The writing of [Seller] of 6 February 2003 (exhibit GD 35) with the request to make the prepayment for the Porsche Cayennes in the amount of 182,000.00 EURO was not contested by [Buyer] with the hint that no contract had been concluded. However, [Buyer] did not make the requested prepayments. By writing of 3 August 2003 (exhibit GD 11), [Buyer] for the first time expressly contested [Seller]'s opinion that a binding contract had been concluded.

A statement of [Buyer] in the way that it agreed to the contractual conditions mentioned by [Seller] in its writing of 21 November 2002 is not given. Also an implicit acceptance of the contract is not given due to lack of a respective behavior of [Seller]. Therefore, [Seller] cannot claim damages for these cars. It can thus remain open whether in so far a setting of a time limit after maturity of the price was given or if it was dispensable due to the declaration of [Buyer] of 3 August 2003 that no contract had been concluded. It can further remain unanswered whether the damage asserted by [Seller] and contested by [Buyer] was actually suffered.

III. Procedural decisions

The procedural decisions are based on §§ 92, 708 No. 10, 711, 709(2) ZPO [*].

The requirements for the admission of the revision according to § 543(2) ZPO are not fulfilled. The Court applies principles of constant jurisdiction on the individual case and undertakes an interpretation of contractual agreements which has no further relevance than in this individual case.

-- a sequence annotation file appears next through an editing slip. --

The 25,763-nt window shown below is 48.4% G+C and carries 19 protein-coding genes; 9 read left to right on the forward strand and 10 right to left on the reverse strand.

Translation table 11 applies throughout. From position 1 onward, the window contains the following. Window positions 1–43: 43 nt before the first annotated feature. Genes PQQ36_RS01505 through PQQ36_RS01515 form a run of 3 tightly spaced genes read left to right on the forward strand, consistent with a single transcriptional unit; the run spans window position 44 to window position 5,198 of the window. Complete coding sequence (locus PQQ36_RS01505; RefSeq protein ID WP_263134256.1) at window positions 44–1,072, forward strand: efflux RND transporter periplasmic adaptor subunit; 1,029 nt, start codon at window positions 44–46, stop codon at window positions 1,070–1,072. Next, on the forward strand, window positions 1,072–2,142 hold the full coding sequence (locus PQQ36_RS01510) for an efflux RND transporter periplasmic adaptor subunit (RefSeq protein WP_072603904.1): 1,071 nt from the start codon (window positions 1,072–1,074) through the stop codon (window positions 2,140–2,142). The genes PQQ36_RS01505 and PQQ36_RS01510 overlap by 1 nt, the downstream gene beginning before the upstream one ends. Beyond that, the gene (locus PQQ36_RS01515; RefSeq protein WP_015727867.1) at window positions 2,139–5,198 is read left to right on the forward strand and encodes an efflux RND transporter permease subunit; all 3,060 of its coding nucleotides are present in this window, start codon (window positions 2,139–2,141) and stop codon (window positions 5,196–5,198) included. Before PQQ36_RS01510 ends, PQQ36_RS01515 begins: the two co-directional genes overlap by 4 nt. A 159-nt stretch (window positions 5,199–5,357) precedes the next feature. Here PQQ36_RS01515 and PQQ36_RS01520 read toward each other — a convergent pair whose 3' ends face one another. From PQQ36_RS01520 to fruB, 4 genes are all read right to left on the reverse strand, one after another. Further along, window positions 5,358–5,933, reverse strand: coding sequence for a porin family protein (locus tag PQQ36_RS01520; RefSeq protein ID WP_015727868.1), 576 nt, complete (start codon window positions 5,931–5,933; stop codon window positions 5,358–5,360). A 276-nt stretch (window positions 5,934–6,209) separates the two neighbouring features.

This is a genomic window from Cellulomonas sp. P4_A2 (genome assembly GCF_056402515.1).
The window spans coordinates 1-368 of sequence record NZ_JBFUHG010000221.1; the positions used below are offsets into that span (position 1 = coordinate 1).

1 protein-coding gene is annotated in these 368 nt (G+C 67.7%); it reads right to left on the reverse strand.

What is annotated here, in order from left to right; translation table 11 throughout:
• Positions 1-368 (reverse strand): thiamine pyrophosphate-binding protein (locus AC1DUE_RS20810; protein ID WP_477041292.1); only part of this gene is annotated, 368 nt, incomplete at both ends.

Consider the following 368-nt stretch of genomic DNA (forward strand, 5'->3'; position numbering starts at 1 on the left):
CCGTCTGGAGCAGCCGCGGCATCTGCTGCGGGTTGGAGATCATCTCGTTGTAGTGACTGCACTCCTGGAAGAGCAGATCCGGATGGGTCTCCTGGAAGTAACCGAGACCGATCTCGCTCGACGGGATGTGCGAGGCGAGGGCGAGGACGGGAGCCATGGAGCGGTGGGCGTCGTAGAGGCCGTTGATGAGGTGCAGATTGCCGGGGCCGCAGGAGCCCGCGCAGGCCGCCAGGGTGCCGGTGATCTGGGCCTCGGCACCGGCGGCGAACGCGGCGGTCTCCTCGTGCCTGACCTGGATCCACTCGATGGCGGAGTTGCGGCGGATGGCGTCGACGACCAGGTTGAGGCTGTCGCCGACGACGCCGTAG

The case neither has fundamental relevance nor does the enhancement of the law or the assurance of a consistent judicature require a decision of the court of revision.

Presiding Judge          Judge          Judge


FOOTNOTES

* All translations should be verified by cross-checking against the original text. For purposes of this translation, Plaintiff-Appellant of Singapore is referred to as [Buyer] and Defendant-Appellee of Germany is referred to as [Seller].

Translator's note on abbreviations: BGB = Bürgerliches Gesetzbuch [German Civil Code]; BGBI = Bundesgesetzblatt [German Federal Law Gazette]; BGHZ = Entscheidungen des Bundesgerichtshofes in Zivilsachen [Official Reporter of Decisions of the German Federal; Supreme Court on Civil Matters]; EGBGB = Einführungsgesetz zum Bürgerlichen Gesetzbuche [German Code on Private International Law]; ZPO = Zivilprozessordnung [German Code of Civil Procedure].

** Kirsten Stadtländer is a trainee lawyer at the Higher Regional Court of Düsseldorf. She obtained her law degree at Humboldt University Berlin and was a member of the team of Humboldt University at the 9th Willem C. Vis International Commercial Arbitration Moot 2001/02 and a coach of the team at the 10th Willem C. Vis International Commercial Arbitration Moot 2002/03.

*** Jan Henning Berg is a law student at the University of Osnabrück, Germany and participated in the 13th Willem C. Vis Moot with the team of the University of Osnabrück.

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Pace Law School Institute of International Commercial Law - Last updated January 8, 2009